Next iPod Touch may be extremely wireless:
As programmers continue to pick apart the code underlying Apple’s iPhone 3.0 OS, more details are surfacing that point to possible new hardware features for both the iPhone and iPod Touch. One of the first details
unearthed from the code is the addition of stereo Bluetooth audio streaming–a feature that current (second-generation) iPhone and iPod Touch owners will be able to take advantage of, once the new OS
is available this summer.

Of course, there will be some new features that will only be available on the next generation of the iPod and iPhone hardware (ain’t that always the way?). Case in point: rumors of high speed 802.11n Wi-Fi capabilities, as well as FM radio transmission. The combination of stereo Bluetooth, improved Wi-Fi speeds, and short-range FM transmission, are compelling and competitive features on a phone, but they’ll really put the iPod Touch in a class of its own when it comes to portable media players.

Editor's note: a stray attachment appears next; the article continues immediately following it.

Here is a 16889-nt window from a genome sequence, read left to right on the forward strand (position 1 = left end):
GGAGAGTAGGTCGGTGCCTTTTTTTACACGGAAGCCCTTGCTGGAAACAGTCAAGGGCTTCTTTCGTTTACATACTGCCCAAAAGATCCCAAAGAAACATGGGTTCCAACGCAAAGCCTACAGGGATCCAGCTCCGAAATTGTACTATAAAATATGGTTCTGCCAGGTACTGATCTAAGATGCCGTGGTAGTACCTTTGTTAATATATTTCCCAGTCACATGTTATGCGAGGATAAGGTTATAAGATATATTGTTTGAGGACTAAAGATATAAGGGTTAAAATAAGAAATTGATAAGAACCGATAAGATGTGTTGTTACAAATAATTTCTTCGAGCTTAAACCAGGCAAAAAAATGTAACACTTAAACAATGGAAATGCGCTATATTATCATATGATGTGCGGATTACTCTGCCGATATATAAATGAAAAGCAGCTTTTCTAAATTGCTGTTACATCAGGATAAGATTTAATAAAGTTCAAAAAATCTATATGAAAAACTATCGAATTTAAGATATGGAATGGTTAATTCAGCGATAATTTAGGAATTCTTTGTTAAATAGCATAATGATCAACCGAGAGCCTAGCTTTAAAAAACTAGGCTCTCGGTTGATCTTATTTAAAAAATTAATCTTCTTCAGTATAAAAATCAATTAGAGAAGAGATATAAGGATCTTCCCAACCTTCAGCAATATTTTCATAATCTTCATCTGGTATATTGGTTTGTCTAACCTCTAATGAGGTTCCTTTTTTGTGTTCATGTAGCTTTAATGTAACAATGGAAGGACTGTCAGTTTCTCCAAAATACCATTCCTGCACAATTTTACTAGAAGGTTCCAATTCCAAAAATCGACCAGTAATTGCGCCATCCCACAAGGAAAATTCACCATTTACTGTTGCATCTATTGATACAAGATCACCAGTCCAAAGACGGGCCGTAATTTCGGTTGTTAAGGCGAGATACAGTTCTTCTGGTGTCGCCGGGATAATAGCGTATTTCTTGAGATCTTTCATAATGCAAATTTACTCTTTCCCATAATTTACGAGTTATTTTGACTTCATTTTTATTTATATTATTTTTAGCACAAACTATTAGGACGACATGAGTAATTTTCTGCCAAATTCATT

As for Wi-Fi speeds, the current iPhone and iPod touch models support 802.11a networks (5GHz), or 802.11b/g networks (2.4GHz), which are increasingly becoming common on portable devices (Zune, PSP). Apple already includes 802.11n support on their Macbooks and AirPort base stations, so it’s a natural move to add it to the iPhone and Touch. The increase in speed should be noticeable, provided you’re on a Wi-Fi network that supports the 802.11n standard. Those of us are still surfing on common b and g routers will still be getting the same old Wi-Fi speeds, though. In fact, since lots of people are still in the dark about 802.11n and
dual-band routers, I expect there will be an opportunity for Apple to market their latest dual-band Airport Extreme Base Station as a must-have accessory for every iPhone and iPod Touch user.

If the iPodTouch is really to become the mobile gaming platform Apple wants it to be, the boost in Wi-Fi speeds may open up some interesting gaming possibilities. Specifically, online multi-player games may
become more viable, as actions between players would be communicated with less latency.